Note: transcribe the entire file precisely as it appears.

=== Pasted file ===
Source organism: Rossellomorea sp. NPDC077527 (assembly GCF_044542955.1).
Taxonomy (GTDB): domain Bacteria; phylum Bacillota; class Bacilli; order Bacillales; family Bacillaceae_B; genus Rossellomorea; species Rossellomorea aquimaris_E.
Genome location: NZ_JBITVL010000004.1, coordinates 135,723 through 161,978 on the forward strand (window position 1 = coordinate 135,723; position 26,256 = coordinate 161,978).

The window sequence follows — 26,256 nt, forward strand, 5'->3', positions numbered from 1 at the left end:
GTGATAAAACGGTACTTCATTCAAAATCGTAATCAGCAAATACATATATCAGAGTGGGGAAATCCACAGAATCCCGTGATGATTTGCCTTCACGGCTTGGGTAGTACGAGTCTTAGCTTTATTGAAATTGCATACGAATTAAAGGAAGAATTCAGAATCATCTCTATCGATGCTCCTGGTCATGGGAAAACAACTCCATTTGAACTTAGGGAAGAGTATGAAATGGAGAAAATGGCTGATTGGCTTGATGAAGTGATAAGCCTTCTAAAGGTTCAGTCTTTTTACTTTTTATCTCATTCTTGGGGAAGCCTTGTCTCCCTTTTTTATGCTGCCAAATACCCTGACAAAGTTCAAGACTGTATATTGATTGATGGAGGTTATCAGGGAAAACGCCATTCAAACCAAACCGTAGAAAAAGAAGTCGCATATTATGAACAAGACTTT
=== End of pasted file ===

Source organism: Rossellomorea sp. NPDC077527 (assembly GCF_044542955.1).
Taxonomy (GTDB): domain Bacteria; phylum Bacillota; class Bacilli; order Bacillales; family Bacillaceae_B; genus Rossellomorea; species Rossellomorea aquimaris_E.
Genome location: NZ_JBITVL010000004.1, coordinates 135,723 through 161,978 on the forward strand (window position 1 = coordinate 135,723; position 26,256 = coordinate 161,978).

The window sequence follows — 26,256 nt, forward strand, 5'->3', positions numbered from 1 at the left end:
GTGATAAAACGGTACTTCATTCAAAATCGTAATCAGCAAATACATATATCAGAGTGGGGAAATCCACAGAATCCCGTGATGATTTGCCTTCACGGCTTGGGTAGTACGAGTCTTAGCTTTATTGAAATTGCATACGAATTAAAGGAAGAATTCAGAATCATCTCTATCGATGCTCCTGGTCATGGGAAAACAACTCCATTTGAACTTAGGGAAGAGTATGAAATGGAGAAAATGGCTGATTGGCTTGATGAAGTGATAAGCCTTCTAAAGGTTCAGTCTTTTTACTTTTTATCTCATTCTTGGGGAAGCCTTGTCTCCCTTTTTTATGCTGCCAAATACCCTGACAAAGTTCAAGACTGTATATTGATTGATGGAGGTTATCAGGGAAAACGCCATTCAAACCAAACCGTAGAAAAAGAAGTCGCATATTATGAACAAGACTTT